In October 2020, Ban the Burn made a formal complaint to Natural England about their failure to investigate 8 examples of Walshaw Moor Estate’s burning of sphagnum and apparently unconsented infrastructure construction that we’d first reported in June 2019, and supplemented in March 2020 with information about the Estate’s construction of 10 more new grouse butts that year.
Natural England has not acknowledged our complaint.
As a result of massive government spending cuts. Natural England has few resources to monitor and enforce compliance with conservation and restoration requirements on the heavily-protected Site of Special Scientific Interest.
Dongria’s hunger strike
While we sympathise with overstretched Natural England staff, we ran out of patience in February 2020, after yet another flood in Hebden Bridge and Mytholmroyd – following months of Natural England’s inaction on the information we’d sent them the previous year.
Dongria went on hunger strike outside Natural England’s Leeds Office, in order to underline the urgency of the need to protect Walshaw Moor’s peatland and hydrology. This is vital to protect biodiversity, mitigate climate change and reduce the flood risk in Hebden Water and downstream in the River Calder.
Luckily, Dongria was quickly able to call off her hunger strike when Natural England promised an urgent meeting with Ban the Burn to answer our questions.
Ban the Burn’s meeting with Natural England went ahead in mid-March 2020
Overall, the meeting seemed promising, and Natural England agreed they would continue an on-going dialogue with Ban The Burn.
We welcomed their information about sphagnum innoculation and stone leaky dams on Walshaw Moor.
However, burning remained an issue:
- Walshaw Moor had not signed up to a voluntary agreement to rescind their burning consents, which the Government had asked Natural England to negotiate with each estate by June 2019, under pressure from legal action by the European Commission
- This has flooding implications – as Leeds University’s peatland hydrology studies have shown
- Natural England has a new Position Statement on Restoration Burning, which they sent after the meeting
- This all underlines need for Government to move forward with legislation to ban burning on peatland. Under the terms of the European Commission’s legal action against Defra, if estates refused to voluntarily give up their legal consents to burning, the Government had to introduce a legal ban
There are new issues of concern on Walshaw Moor (new sunken grouse butts, tracks, etc) which will require further investigation by Natural England
We asked detailed questions about each of the 8 apparent breaches by Walshaw Moor Estate of its Catchment Restoration Plan, and what Natural England was doing about them.
Natural England updated us with:
- The most up-to-date (2018) Walshaw Catchment Restoration plan
- The signed 2019 Addendum to Walshaw Moor Catchment Restoration Plan
- Their Position Statement on Burning (published online here)
They also agreed to:
- Send details of the sphagnum innoculation and stone leaky dams on Walshaw Moor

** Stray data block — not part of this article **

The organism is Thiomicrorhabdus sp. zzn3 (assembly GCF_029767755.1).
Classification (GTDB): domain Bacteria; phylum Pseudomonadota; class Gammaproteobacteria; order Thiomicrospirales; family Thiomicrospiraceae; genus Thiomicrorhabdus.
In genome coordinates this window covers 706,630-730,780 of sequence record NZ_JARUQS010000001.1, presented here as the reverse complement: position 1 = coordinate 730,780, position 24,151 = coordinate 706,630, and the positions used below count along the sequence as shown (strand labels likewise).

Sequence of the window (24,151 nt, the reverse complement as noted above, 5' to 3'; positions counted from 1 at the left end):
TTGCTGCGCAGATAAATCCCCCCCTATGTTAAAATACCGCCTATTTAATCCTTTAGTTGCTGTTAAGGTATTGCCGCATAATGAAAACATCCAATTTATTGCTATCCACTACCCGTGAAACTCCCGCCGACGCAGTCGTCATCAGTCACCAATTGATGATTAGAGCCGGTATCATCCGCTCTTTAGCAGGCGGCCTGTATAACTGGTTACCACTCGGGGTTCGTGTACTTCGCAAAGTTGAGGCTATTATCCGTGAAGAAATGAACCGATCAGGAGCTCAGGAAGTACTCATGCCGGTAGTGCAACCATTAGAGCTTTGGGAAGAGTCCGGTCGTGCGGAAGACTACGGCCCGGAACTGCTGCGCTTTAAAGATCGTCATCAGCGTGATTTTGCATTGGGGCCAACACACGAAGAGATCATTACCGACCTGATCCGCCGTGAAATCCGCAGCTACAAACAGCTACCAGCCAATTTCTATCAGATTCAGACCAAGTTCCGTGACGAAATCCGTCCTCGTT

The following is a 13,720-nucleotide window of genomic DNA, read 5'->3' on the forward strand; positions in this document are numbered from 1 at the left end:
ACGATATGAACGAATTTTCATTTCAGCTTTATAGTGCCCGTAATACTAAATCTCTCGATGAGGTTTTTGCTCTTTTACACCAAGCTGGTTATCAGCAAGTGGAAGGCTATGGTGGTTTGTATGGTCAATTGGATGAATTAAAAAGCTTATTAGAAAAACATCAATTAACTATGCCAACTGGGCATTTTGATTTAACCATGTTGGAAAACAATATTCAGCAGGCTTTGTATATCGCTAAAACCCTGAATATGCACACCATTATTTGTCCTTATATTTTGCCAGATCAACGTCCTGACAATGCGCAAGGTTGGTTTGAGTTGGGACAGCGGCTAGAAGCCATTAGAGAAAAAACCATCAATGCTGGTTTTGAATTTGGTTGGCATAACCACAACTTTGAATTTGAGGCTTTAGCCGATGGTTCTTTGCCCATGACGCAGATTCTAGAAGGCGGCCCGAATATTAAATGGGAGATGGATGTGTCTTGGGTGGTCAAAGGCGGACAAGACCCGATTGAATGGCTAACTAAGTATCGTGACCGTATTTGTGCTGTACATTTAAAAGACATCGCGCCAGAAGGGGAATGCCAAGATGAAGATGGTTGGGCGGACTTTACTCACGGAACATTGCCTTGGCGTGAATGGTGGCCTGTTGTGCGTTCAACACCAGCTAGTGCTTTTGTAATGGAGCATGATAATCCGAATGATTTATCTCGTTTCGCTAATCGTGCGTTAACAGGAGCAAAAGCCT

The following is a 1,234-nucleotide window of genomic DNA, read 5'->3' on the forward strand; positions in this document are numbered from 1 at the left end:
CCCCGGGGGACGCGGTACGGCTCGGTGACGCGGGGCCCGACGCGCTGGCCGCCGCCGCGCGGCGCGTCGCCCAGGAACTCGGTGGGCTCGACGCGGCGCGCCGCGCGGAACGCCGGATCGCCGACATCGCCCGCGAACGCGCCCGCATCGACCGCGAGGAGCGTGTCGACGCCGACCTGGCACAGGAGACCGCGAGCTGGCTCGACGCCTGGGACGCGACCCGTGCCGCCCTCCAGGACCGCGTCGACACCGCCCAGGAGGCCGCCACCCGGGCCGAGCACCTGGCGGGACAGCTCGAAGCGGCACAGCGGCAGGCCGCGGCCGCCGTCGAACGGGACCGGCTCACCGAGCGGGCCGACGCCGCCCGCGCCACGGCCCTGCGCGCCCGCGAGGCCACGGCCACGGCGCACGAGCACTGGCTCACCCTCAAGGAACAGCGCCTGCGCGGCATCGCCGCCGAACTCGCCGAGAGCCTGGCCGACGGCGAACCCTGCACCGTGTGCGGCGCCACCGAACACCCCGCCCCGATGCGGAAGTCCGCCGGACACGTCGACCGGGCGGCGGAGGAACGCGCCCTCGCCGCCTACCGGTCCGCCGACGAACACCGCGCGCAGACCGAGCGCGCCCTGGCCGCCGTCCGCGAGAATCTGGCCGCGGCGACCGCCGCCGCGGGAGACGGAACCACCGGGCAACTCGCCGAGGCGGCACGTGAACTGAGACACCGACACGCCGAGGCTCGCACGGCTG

- Look into overall policy re butts on deep peat (as against screens)
- Further Investigate Butts/Tracks/grips on Walshaw Moor
- Meet us again to discuss progress
Ban the Burn agreed to:
- Send grid references of new butts and screens
- Monitor damage to peat from vehicles
- Circulate a more detailed write up on specific issues
Since the mid-March meeting, there has been NO PROGRESS from Natural England
Covid-19 prevented the planned site visit to investigate the sphagnum burning and apparently unconsented infrastructure construction.
Instead, Natural England said they would do a desk-based investigation, using the photos, grid references and more detailed information we sent them.
11 months on, we’ve heard nowt about whether they’ve done this desk-based investigation. Hence our formal complaint. Which Natural England hasn’t acknowledged.
As things stand, there’s only the public who’s done any monitoring
It seems there’s no chance of Natural England monitoring peat depths, or checking the grips and drainage, and where burning takes place.
Position statement on restoration burning keeps old Heather and Grass Burning Code loopholes!
Plus, on reading Natural England’s new Position Statement on Restoration Burning (itself an entirely self-contradictory concept, since there is no need for burning in order to restore peatland), we found it contains what the RSPB has described as:
“strong (and worrying) echoes of the misused “special circumstances” system under the Heather and Grass Burning Code of Practice 2007 which led to Natural England granting the hundreds of burning consents in the first place”https://www.rspb.org.uk/our-work/our-positions-and-casework/casework/cases/walshaw-moor/
We were not very impressed by this, since Ban the Burn’s campaign ask has always been to ban burning and draining on peatland, and to close the burning loopholes in the Heather Regulations. Here’s a look back at where the campaign started, and why.
And here’s an old Ban The Burn blog post about the Heather and Grass Burning Code, which was truly rubbish!
In it’s new Position Statement, Natural England may have limited its consent to “restoration burning” as a measure of last resort – but it’s kept the option of allowing it in “exceptional circumstances”, once all other measures have been tried and appear not to be working after at least 10 years.
Under this guidance Natural England may grant separate, short term consents (usually up to 3 years) and requires evidence to show recovery is not already underway.
As Natural England has ignored our formal complaint, we now have to consider asking the Information Commissioner’s Office to sort this out.